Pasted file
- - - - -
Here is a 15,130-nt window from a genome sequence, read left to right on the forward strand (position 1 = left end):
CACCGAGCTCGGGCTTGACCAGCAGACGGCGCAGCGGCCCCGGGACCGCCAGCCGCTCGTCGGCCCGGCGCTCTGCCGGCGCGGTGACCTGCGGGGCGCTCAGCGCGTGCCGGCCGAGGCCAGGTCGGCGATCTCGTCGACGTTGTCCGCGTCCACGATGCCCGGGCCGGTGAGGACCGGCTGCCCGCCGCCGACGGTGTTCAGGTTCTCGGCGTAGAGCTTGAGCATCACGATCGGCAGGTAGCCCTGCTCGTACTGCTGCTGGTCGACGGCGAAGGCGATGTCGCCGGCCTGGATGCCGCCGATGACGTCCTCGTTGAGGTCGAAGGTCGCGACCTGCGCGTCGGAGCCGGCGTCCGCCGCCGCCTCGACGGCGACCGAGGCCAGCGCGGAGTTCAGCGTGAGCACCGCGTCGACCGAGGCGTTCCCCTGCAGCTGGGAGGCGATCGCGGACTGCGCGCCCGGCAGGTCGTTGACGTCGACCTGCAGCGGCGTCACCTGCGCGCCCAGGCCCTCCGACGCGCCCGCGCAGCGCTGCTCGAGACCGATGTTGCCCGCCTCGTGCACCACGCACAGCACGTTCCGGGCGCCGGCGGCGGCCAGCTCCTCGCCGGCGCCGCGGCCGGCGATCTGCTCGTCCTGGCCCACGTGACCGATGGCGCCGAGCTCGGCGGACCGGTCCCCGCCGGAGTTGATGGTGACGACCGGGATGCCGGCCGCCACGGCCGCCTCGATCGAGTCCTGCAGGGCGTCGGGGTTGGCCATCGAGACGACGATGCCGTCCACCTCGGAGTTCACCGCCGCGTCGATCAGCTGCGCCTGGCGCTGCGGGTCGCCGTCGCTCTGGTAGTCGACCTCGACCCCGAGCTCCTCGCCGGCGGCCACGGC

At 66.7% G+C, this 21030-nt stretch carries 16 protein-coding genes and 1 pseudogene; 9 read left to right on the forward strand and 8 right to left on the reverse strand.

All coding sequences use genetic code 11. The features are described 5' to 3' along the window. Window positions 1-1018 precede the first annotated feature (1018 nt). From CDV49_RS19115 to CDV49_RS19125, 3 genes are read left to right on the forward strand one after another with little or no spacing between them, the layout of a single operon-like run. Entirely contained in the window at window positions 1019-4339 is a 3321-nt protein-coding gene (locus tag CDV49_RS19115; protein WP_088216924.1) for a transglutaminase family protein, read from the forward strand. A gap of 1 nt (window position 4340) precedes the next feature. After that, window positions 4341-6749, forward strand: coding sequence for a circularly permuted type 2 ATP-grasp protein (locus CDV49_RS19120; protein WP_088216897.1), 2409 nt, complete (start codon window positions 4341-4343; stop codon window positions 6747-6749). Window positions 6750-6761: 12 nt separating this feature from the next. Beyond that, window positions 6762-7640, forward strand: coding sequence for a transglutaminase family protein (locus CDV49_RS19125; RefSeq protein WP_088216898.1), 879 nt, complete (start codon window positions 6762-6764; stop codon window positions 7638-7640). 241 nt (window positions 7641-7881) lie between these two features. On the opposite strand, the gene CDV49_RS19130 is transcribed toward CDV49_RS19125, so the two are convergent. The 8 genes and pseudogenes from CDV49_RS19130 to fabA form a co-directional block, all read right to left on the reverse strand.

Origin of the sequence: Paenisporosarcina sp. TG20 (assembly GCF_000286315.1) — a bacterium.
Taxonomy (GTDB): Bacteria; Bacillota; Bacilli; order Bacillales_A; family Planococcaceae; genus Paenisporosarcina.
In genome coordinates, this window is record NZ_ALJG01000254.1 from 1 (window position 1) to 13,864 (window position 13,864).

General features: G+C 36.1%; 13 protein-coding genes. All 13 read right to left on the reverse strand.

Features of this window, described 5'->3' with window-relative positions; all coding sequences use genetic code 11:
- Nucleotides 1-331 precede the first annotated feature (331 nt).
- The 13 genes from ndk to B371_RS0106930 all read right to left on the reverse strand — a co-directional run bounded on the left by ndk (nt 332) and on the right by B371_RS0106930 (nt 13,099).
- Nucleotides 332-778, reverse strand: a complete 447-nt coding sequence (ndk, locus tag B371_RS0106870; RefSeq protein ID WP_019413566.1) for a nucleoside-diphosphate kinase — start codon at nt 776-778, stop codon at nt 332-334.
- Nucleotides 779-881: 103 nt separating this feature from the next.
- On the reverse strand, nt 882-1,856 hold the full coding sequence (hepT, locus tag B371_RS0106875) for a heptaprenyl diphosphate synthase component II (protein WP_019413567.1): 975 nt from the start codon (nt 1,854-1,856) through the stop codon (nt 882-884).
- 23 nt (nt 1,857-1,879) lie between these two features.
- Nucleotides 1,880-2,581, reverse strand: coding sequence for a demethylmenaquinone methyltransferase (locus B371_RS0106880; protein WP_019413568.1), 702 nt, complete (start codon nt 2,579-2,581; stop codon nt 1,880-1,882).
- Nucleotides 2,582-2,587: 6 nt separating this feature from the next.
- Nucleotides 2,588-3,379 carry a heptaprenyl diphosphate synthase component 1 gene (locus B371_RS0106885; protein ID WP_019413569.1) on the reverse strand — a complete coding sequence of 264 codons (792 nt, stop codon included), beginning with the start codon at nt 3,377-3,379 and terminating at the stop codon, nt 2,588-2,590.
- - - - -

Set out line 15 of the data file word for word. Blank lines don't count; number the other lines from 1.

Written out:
- 23 nt (nt 1,857-1,879) lie between these two features.